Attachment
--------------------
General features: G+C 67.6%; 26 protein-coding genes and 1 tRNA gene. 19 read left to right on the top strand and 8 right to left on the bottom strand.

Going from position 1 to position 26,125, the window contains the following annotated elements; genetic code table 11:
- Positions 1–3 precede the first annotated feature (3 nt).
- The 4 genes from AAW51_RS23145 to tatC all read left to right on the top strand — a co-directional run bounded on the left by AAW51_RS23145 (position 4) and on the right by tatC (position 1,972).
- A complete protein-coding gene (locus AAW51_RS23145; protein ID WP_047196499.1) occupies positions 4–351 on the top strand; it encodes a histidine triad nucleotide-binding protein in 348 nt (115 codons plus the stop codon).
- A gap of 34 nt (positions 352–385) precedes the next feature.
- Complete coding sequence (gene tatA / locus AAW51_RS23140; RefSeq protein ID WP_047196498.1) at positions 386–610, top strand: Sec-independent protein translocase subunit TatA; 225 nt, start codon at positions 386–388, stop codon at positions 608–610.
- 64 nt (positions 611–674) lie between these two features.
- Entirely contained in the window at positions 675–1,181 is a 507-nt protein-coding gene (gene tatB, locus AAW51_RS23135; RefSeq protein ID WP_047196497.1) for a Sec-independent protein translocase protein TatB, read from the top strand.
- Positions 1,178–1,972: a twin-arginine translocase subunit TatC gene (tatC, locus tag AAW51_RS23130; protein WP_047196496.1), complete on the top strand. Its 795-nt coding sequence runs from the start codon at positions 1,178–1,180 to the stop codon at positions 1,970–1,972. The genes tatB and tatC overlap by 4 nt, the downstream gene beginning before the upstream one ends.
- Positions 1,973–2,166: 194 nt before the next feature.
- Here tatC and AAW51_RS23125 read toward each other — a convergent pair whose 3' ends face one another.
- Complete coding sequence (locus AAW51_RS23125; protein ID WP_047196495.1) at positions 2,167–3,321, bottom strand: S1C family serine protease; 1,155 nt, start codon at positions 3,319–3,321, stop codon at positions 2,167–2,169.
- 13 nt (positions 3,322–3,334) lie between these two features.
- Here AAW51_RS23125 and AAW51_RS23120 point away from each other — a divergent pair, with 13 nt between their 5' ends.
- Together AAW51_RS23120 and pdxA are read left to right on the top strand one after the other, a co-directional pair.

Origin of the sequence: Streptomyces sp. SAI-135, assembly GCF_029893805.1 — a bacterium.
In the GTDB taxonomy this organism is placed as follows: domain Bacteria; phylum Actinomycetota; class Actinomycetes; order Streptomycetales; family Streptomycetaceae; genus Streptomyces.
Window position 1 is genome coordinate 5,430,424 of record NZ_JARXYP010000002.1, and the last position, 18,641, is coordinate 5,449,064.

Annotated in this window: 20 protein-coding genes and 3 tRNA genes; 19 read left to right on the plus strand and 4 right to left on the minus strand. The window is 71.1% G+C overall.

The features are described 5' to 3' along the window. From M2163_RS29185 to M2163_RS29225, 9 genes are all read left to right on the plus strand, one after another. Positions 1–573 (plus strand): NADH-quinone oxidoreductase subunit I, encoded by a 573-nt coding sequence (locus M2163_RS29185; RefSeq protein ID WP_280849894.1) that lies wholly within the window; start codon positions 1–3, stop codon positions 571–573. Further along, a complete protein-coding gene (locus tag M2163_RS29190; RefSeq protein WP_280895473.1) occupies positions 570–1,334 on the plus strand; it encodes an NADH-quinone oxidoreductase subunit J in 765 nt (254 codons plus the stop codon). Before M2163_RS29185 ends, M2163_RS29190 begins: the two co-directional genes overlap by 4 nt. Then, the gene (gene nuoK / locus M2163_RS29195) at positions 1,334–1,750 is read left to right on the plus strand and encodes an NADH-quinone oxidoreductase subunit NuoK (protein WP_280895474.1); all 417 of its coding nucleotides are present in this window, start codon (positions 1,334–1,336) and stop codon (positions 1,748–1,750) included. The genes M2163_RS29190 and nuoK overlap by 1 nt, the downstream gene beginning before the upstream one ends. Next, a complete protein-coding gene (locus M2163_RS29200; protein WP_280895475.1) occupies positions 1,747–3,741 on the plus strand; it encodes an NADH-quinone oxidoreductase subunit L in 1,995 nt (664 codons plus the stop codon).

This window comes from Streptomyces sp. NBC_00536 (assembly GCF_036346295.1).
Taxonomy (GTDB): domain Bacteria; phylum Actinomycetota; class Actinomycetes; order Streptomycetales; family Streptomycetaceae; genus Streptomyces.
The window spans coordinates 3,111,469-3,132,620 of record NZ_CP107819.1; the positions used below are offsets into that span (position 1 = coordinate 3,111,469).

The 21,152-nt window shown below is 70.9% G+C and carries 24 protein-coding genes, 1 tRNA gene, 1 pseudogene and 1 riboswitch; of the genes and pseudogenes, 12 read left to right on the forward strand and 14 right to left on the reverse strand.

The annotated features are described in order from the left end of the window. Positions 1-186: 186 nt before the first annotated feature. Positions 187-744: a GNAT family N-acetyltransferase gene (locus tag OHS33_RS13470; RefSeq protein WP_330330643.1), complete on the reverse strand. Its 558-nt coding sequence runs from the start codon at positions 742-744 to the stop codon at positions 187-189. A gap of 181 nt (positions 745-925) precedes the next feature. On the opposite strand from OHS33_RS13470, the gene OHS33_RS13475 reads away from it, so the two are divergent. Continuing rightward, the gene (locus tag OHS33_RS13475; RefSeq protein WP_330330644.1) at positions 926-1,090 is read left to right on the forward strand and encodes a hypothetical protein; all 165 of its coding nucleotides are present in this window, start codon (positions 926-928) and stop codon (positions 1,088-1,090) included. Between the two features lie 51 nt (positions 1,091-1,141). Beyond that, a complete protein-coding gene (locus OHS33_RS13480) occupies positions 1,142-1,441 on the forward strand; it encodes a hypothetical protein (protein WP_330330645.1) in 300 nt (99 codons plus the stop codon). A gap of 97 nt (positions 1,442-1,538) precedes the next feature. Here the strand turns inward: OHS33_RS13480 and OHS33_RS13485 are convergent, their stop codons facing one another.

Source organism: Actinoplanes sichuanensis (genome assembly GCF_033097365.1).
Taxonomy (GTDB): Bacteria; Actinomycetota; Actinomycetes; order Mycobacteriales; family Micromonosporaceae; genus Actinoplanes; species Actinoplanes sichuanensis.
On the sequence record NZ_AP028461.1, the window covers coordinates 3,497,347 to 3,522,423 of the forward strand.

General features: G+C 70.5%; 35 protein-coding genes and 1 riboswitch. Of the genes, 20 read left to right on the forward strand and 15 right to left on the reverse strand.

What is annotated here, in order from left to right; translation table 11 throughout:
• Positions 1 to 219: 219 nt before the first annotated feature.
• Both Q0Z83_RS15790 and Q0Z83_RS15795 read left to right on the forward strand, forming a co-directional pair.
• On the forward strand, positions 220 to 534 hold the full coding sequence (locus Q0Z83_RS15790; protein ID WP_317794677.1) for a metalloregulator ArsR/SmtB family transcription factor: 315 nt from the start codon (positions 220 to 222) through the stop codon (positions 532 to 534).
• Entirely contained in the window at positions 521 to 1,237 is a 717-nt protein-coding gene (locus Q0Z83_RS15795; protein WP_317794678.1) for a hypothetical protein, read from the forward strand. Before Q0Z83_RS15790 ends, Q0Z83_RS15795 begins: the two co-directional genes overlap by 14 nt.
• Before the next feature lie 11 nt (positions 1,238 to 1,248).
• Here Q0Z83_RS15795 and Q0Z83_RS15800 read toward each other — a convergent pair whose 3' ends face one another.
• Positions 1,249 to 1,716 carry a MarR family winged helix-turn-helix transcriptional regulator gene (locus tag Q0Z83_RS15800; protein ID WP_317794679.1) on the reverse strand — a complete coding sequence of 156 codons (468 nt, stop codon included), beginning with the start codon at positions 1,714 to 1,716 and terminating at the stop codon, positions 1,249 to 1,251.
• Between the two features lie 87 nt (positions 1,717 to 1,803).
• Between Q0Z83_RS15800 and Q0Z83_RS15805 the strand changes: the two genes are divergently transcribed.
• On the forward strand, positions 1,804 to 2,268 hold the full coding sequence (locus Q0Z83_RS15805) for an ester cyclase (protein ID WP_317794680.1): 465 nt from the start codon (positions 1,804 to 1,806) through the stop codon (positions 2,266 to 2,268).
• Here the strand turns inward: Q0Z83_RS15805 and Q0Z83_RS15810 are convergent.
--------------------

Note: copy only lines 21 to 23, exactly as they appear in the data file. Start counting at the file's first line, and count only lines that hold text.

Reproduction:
The features are described 5' to 3' along the window. From M2163_RS29185 to M2163_RS29225, 9 genes are all read left to right on the plus strand, one after another. Positions 1–573 (plus strand): NADH-quinone oxidoreductase subunit I, encoded by a 573-nt coding sequence (locus M2163_RS29185; RefSeq protein ID WP_280849894.1) that lies wholly within the window; start codon positions 1–3, stop codon positions 571–573. Further along, a complete protein-coding gene (locus tag M2163_RS29190; RefSeq protein WP_280895473.1) occupies positions 570–1,334 on the plus strand; it encodes an NADH-quinone oxidoreductase subunit J in 765 nt (254 codons plus the stop codon). Before M2163_RS29185 ends, M2163_RS29190 begins: the two co-directional genes overlap by 4 nt. Then, the gene (gene nuoK / locus M2163_RS29195) at positions 1,334–1,750 is read left to right on the plus strand and encodes an NADH-quinone oxidoreductase subunit NuoK (protein WP_280895474.1); all 417 of its coding nucleotides are present in this window, start codon (positions 1,334–1,336) and stop codon (positions 1,748–1,750) included. The genes M2163_RS29190 and nuoK overlap by 1 nt, the downstream gene beginning before the upstream one ends. Next, a complete protein-coding gene (locus M2163_RS29200; protein WP_280895475.1) occupies positions 1,747–3,741 on the plus strand; it encodes an NADH-quinone oxidoreductase subunit L in 1,995 nt (664 codons plus the stop codon).

This window comes from Streptomyces sp. NBC_00536 (assembly GCF_036346295.1).
Taxonomy (GTDB): domain Bacteria; phylum Actinomycetota; class Actinomycetes; order Streptomycetales; family Streptomycetaceae; genus Streptomyces.